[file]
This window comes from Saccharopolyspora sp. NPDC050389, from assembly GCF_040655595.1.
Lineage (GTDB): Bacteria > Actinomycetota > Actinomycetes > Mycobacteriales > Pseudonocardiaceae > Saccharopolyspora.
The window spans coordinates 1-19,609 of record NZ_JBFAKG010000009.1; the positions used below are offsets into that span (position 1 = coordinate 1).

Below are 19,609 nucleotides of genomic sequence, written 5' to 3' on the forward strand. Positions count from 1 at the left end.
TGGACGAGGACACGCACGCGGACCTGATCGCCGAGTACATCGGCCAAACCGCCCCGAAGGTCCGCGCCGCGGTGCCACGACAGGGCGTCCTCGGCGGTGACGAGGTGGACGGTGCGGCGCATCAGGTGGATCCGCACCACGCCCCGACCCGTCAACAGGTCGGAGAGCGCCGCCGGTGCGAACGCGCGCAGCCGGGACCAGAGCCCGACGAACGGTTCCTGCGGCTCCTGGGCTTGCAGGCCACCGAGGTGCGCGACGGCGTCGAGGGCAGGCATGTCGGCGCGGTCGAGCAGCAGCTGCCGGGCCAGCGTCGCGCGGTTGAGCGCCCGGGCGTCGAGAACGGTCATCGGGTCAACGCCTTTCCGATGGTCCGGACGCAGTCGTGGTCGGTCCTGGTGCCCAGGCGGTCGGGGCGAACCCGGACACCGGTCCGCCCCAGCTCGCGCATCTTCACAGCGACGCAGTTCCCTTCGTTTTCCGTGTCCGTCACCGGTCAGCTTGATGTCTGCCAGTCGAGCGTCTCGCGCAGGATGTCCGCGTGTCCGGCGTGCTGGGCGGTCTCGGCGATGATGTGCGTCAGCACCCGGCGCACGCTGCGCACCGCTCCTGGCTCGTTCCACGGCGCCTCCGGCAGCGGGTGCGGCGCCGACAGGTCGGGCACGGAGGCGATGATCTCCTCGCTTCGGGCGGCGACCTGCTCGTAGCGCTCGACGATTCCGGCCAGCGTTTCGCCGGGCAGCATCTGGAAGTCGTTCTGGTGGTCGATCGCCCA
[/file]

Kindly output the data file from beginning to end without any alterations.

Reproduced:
This window comes from Saccharopolyspora sp. NPDC050389, from assembly GCF_040655595.1.
Lineage (GTDB): Bacteria > Actinomycetota > Actinomycetes > Mycobacteriales > Pseudonocardiaceae > Saccharopolyspora.
The window spans coordinates 1-19,609 of record NZ_JBFAKG010000009.1; the positions used below are offsets into that span (position 1 = coordinate 1).

Below are 19,609 nucleotides of genomic sequence, written 5' to 3' on the forward strand. Positions count from 1 at the left end.
TGGACGAGGACACGCACGCGGACCTGATCGCCGAGTACATCGGCCAAACCGCCCCGAAGGTCCGCGCCGCGGTGCCACGACAGGGCGTCCTCGGCGGTGACGAGGTGGACGGTGCGGCGCATCAGGTGGATCCGCACCACGCCCCGACCCGTCAACAGGTCGGAGAGCGCCGCCGGTGCGAACGCGCGCAGCCGGGACCAGAGCCCGACGAACGGTTCCTGCGGCTCCTGGGCTTGCAGGCCACCGAGGTGCGCGACGGCGTCGAGGGCAGGCATGTCGGCGCGGTCGAGCAGCAGCTGCCGGGCCAGCGTCGCGCGGTTGAGCGCCCGGGCGTCGAGAACGGTCATCGGGTCAACGCCTTTCCGATGGTCCGGACGCAGTCGTGGTCGGTCCTGGTGCCCAGGCGGTCGGGGCGAACCCGGACACCGGTCCGCCCCAGCTCGCGCATCTTCACAGCGACGCAGTTCCCTTCGTTTTCCGTGTCCGTCACCGGTCAGCTTGATGTCTGCCAGTCGAGCGTCTCGCGCAGGATGTCCGCGTGTCCGGCGTGCTGGGCGGTCTCGGCGATGATGTGCGTCAGCACCCGGCGCACGCTGCGCACCGCTCCTGGCTCGTTCCACGGCGCCTCCGGCAGCGGGTGCGGCGCCGACAGGTCGGGCACGGAGGCGATGATCTCCTCGCTTCGGGCGGCGACCTGCTCGTAGCGCTCGACGATTCCGGCCAGCGTTTCGCCGGGCAGCATCTGGAAGTCGTTCTGGTGGTCGATCGCCCA